The fourth quarter of 2016 capped the end to a solid year for US equity returns. The quarter started off rocky with the S&P 500 Index falling each day from October 25 to November 4, the most consecutive losing sessions since 1980 as election uncertainty ran high. The market then rallied strongly into year-end on the back of strong economic data and optimism regarding the upcoming Republican administration. As we look into 2017, these are a few key topics and events we will be focusing on:
- US Politics: As President Trump takes the oath of office on January 20, the market will be looking for signs and details surrounding his policy agenda. Most important for investors is US corporate tax reform. If the corporate tax rate is lowered without other offsetting changes, it could add significantly to US corporate earnings. Other key topics will be healthcare reform, deregulation and infrastructure spending.
- Global Economic Data: US economic data has been quite strong in the second half of 2016, with most metrics and surveys pointing to solid economic growth and a labor market nearing full employment. Global indicators have also been encouraging, most importantly in China and Europe. Whether these positive trends persist will be very important to market performance in 2017.
- Global Politics: 2017 will see key elections in France (April/May), Italy (June) and Germany (August-October), as well as the potential start of official Brexit negotiations (expected in March). Given the potential negative fallout of a EU/Eurozone collapse, these events will be followed closely by the market. Elsewhere, China’s 19th National Congress will take place in the fall of 2017 to set the country’s political path for the next five years, and European sanctions against Russia are due to expire in June.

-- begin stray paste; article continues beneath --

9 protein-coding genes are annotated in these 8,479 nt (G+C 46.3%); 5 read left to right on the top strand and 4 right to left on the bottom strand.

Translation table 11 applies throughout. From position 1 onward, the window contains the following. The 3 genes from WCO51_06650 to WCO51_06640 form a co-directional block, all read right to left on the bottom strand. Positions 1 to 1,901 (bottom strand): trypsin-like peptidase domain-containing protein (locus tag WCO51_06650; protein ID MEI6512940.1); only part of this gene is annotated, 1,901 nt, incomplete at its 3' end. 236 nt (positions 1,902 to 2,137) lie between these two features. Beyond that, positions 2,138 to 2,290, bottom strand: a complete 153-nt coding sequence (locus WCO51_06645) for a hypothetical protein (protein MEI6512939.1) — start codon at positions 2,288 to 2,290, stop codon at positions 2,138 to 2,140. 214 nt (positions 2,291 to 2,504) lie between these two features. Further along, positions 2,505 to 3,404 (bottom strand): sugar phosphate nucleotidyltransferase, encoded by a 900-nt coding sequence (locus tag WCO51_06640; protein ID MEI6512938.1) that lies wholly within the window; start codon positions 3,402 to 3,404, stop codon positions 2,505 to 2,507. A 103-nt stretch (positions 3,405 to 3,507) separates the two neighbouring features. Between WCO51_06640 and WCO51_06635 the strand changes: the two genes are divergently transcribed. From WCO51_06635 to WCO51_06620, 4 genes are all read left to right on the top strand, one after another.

- Global Central Bank Policy: While interest rates remain very low and global central bank policy remains accommodative at the moment, there are signs that things may slowly start returning to normal. The Federal Reserve signaled three rate increases for 2017 in its most recent forecast, and the European Central Bank recently extended its bond purchase program through December 2017, but at a reduced rate. Investors should welcome this slow policy normalization path as it signals confidence in the economy and gives central banks more tools to use during the next recession.
- International Relations: There are several global situations that investors will be monitoring closely in 2017. Chief among these currently is North Korea’s nuclear missile ambitions, which can affect not only US security and that of our Asian allies, but may also play a big role in US/China relations. China is seen as perhaps the only country able to peacefully influence North Korea, and this may end up affecting how hard of a line President Trump takes with Chinese trade policy.